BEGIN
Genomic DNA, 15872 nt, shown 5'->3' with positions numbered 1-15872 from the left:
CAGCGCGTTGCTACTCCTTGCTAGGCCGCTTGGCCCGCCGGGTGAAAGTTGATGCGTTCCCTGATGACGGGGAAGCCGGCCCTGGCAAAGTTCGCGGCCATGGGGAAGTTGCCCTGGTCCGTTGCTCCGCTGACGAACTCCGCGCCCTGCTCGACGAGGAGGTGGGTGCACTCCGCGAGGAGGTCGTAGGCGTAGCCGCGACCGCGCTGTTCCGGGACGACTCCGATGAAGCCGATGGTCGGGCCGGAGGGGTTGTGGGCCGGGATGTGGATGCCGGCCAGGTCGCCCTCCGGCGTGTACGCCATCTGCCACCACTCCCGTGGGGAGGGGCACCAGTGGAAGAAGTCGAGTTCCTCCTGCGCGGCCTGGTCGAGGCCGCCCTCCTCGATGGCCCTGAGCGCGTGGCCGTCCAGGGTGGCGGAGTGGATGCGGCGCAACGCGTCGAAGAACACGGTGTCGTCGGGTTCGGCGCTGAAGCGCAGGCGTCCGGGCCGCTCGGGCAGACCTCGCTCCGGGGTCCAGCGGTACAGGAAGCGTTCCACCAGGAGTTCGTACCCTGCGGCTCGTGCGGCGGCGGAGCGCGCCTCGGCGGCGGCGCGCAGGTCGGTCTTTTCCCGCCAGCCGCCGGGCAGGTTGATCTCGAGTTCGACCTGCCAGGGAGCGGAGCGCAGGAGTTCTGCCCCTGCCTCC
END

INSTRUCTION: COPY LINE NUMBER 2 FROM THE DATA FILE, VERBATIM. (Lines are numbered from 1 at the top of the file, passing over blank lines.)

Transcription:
CAGCGCGTTGCTACTCCTTGCTAGGCCGCTTGGCCCGCCGGGTGAAAGTTGATGCGTTCCCTGATGACGGGGAAGCCGGCCCTGGCAAAGTTCGCGGCCATGGGGAAGTTGCCCTGGTCCGTTGCTCCGCTGACGAACTCCGCGCCCTGCTCGACGAGGAGGTGGGTGCACTCCGCGAGGAGGTCGTAGGCGTAGCCGCGACCGCGCTGTTCCGGGACGACTCCGATGAAGCCGATGGTCGGGCCGGAGGGGTTGTGGGCCGGGATGTGGATGCCGGCCAGGTCGCCCTCCGGCGTGTACGCCATCTGCCACCACTCCCGTGGGGAGGGGCACCAGTGGAAGAAGTCGAGTTCCTCCTGCGCGGCCTGGTCGAGGCCGCCCTCCTCGATGGCCCTGAGCGCGTGGCCGTCCAGGGTGGCGGAGTGGATGCGGCGCAACGCGTCGAAGAACACGGTGTCGTCGGGTTCGGCGCTGAAGCGCAGGCGTCCGGGCCGCTCGGGCAGACCTCGCTCCGGGGTCCAGCGGTACAGGAAGCGTTCCACCAGGAGTTCGTACCCTGCGGCTCGTGCGGCGGCGGAGCGCGCCTCGGCGGCGGCGCGCAGGTCGGTCTTTTCCCGCCAGCCGCCGGGCAGGTTGATCTCGAGTTCGACCTGCCAGGGAGCGGAGCGCAGGAGTTCTGCCCCTGCCTCC